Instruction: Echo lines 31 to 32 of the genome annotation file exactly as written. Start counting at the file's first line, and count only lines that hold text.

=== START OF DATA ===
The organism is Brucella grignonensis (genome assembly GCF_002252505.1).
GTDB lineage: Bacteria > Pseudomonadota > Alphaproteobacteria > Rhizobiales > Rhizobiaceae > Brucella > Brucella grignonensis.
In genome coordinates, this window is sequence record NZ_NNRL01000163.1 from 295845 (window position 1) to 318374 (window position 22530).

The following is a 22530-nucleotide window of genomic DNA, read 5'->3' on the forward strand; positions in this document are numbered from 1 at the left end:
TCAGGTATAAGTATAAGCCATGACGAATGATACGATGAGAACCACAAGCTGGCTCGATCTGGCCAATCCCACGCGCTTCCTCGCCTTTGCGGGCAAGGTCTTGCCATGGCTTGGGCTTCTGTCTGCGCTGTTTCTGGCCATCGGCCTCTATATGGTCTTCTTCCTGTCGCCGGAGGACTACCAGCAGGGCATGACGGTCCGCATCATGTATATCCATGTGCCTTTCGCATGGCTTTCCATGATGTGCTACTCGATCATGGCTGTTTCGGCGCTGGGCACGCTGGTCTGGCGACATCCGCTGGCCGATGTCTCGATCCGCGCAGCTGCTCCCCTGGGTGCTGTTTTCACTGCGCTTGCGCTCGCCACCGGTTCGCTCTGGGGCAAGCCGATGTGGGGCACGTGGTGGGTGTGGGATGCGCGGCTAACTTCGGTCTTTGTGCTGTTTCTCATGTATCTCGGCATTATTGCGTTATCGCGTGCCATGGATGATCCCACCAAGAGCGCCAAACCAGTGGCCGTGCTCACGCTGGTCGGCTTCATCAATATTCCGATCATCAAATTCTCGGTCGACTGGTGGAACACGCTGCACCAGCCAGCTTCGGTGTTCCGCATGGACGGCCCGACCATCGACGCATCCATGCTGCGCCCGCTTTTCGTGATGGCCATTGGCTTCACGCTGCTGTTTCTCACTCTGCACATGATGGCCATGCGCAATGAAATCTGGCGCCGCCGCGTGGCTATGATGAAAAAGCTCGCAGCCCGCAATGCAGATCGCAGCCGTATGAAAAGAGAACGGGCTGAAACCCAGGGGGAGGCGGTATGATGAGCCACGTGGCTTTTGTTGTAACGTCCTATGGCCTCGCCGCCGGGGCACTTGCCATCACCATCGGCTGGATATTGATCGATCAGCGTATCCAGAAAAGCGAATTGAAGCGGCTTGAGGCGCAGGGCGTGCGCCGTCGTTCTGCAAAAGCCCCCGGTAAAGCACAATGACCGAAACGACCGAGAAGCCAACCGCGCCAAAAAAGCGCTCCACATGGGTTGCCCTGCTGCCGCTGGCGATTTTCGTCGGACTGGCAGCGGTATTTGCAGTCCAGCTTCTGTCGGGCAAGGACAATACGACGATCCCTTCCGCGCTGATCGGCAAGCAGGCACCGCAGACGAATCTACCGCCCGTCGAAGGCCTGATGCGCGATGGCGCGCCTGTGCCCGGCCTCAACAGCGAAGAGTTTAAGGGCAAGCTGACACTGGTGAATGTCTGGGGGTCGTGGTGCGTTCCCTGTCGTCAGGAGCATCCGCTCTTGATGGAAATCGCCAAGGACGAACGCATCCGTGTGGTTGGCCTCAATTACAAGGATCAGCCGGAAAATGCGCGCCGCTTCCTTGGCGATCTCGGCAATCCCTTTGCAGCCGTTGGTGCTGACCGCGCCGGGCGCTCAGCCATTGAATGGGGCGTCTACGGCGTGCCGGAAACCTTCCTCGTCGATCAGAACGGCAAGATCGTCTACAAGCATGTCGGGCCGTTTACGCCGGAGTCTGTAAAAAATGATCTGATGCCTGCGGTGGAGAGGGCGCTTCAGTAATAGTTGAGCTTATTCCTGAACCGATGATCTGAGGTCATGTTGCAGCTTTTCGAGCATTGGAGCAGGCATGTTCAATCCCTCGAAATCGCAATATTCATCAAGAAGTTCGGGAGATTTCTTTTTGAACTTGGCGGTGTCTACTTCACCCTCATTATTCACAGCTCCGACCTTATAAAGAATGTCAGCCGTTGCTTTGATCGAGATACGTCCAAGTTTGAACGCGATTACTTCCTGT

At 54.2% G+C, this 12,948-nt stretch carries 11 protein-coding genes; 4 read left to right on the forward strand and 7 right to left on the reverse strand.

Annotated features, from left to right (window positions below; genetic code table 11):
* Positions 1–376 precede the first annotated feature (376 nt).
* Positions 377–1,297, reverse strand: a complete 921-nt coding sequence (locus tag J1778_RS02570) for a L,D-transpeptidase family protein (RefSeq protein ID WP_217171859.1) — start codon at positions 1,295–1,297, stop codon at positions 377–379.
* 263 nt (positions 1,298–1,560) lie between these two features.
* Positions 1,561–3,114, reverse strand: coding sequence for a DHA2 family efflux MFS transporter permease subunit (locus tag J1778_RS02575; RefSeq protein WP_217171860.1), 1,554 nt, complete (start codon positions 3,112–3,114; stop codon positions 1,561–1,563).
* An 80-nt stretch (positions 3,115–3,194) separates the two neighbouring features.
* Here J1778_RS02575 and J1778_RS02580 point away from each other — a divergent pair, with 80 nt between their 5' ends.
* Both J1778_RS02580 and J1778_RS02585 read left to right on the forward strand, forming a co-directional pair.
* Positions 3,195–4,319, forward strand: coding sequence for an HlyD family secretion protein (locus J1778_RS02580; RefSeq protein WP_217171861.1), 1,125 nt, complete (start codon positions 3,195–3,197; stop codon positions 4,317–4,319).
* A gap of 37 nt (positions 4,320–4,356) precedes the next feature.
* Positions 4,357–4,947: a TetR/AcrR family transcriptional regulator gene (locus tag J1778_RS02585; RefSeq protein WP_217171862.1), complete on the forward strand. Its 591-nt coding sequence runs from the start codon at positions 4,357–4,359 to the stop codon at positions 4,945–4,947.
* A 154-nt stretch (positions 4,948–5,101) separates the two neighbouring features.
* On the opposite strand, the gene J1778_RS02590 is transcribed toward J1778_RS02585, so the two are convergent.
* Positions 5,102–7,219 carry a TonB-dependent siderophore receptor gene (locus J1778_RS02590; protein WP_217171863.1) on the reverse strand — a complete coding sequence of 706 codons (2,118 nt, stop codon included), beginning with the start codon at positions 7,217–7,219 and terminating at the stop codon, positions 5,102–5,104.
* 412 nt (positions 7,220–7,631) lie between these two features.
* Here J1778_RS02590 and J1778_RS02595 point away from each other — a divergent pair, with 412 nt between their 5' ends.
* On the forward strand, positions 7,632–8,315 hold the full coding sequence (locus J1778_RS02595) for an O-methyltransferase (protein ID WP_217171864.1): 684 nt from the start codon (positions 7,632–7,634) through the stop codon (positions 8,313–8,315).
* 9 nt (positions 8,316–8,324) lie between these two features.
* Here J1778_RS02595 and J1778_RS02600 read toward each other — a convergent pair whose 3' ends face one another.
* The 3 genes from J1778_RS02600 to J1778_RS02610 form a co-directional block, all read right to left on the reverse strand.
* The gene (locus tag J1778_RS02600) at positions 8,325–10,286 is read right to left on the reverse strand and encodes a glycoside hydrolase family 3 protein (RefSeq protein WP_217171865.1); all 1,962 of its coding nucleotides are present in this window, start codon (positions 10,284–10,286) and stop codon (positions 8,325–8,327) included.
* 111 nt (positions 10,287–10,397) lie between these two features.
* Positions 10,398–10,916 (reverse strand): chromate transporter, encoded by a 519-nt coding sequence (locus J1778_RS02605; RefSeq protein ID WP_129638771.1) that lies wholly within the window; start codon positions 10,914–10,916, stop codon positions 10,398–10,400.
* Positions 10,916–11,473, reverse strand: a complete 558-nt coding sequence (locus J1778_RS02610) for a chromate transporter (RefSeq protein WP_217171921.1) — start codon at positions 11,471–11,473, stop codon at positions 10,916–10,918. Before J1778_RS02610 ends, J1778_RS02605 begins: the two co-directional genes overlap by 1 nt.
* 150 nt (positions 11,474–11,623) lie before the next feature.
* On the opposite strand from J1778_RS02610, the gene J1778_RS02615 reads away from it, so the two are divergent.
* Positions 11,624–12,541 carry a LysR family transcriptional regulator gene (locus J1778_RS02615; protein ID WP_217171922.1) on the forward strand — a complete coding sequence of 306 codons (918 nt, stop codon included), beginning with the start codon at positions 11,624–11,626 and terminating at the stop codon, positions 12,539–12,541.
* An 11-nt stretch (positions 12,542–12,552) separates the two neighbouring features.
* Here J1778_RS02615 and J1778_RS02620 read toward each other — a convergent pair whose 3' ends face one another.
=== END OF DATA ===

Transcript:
* 150 nt (positions 11,474–11,623) lie before the next feature.
* On the opposite strand from J1778_RS02610, the gene J1778_RS02615 reads away from it, so the two are divergent.